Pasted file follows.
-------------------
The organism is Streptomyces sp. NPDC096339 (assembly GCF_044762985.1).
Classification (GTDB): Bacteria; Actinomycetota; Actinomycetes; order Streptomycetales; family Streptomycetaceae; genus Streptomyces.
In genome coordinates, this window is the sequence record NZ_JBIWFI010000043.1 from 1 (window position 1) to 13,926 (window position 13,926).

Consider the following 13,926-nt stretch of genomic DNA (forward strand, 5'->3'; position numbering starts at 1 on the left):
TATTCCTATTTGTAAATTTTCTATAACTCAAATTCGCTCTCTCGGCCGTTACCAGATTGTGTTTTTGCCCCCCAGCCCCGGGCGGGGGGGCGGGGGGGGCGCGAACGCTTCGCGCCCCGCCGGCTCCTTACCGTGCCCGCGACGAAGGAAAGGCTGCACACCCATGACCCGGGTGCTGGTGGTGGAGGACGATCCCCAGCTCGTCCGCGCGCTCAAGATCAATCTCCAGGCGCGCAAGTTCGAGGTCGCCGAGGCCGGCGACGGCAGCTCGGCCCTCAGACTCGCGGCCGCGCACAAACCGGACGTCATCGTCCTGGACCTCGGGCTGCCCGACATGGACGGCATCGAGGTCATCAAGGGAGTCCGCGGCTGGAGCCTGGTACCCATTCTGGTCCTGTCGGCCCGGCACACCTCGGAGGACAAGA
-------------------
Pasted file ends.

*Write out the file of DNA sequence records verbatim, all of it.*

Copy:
The organism is Streptomyces sp. NPDC096339 (assembly GCF_044762985.1).
Classification (GTDB): Bacteria; Actinomycetota; Actinomycetes; order Streptomycetales; family Streptomycetaceae; genus Streptomyces.
In genome coordinates, this window is the sequence record NZ_JBIWFI010000043.1 from 1 (window position 1) to 13,926 (window position 13,926).

Consider the following 13,926-nt stretch of genomic DNA (forward strand, 5'->3'; position numbering starts at 1 on the left):
TATTCCTATTTGTAAATTTTCTATAACTCAAATTCGCTCTCTCGGCCGTTACCAGATTGTGTTTTTGCCCCCCAGCCCCGGGCGGGGGGGCGGGGGGGGCGCGAACGCTTCGCGCCCCGCCGGCTCCTTACCGTGCCCGCGACGAAGGAAAGGCTGCACACCCATGACCCGGGTGCTGGTGGTGGAGGACGATCCCCAGCTCGTCCGCGCGCTCAAGATCAATCTCCAGGCGCGCAAGTTCGAGGTCGCCGAGGCCGGCGACGGCAGCTCGGCCCTCAGACTCGCGGCCGCGCACAAACCGGACGTCATCGTCCTGGACCTCGGGCTGCCCGACATGGACGGCATCGAGGTCATCAAGGGAGTCCGCGGCTGGAGCCTGGTACCCATTCTGGTCCTGTCGGCCCGGCACACCTCGGAGGACAAGA